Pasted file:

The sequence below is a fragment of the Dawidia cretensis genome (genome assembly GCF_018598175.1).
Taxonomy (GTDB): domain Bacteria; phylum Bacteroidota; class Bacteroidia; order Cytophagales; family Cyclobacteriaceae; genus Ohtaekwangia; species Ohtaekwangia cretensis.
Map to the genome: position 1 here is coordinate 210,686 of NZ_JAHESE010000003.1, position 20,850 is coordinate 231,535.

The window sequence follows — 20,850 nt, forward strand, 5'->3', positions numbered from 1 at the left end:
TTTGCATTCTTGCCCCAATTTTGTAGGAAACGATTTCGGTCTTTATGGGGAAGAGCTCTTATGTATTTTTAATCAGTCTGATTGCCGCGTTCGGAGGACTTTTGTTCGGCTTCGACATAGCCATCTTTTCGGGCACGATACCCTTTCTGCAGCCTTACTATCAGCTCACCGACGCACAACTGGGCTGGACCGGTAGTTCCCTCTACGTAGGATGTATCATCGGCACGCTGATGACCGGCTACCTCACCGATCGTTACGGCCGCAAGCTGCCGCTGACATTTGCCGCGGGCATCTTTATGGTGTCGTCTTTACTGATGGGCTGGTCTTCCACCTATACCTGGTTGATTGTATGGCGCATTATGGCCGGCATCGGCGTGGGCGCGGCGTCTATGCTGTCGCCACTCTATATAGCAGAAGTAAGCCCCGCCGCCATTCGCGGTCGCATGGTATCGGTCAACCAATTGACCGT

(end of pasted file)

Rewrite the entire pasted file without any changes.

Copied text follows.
The sequence below is a fragment of the Dawidia cretensis genome (genome assembly GCF_018598175.1).
Taxonomy (GTDB): domain Bacteria; phylum Bacteroidota; class Bacteroidia; order Cytophagales; family Cyclobacteriaceae; genus Ohtaekwangia; species Ohtaekwangia cretensis.
Map to the genome: position 1 here is coordinate 210,686 of NZ_JAHESE010000003.1, position 20,850 is coordinate 231,535.

The window sequence follows — 20,850 nt, forward strand, 5'->3', positions numbered from 1 at the left end:
TTTGCATTCTTGCCCCAATTTTGTAGGAAACGATTTCGGTCTTTATGGGGAAGAGCTCTTATGTATTTTTAATCAGTCTGATTGCCGCGTTCGGAGGACTTTTGTTCGGCTTCGACATAGCCATCTTTTCGGGCACGATACCCTTTCTGCAGCCTTACTATCAGCTCACCGACGCACAACTGGGCTGGACCGGTAGTTCCCTCTACGTAGGATGTATCATCGGCACGCTGATGACCGGCTACCTCACCGATCGTTACGGCCGCAAGCTGCCGCTGACATTTGCCGCGGGCATCTTTATGGTGTCGTCTTTACTGATGGGCTGGTCTTCCACCTATACCTGGTTGATTGTATGGCGCATTATGGCCGGCATCGGCGTGGGCGCGGCGTCTATGCTGTCGCCACTCTATATAGCAGAAGTAAGCCCCGCCGCCATTCGCGGTCGCATGGTATCGGTCAACCAATTGACCGT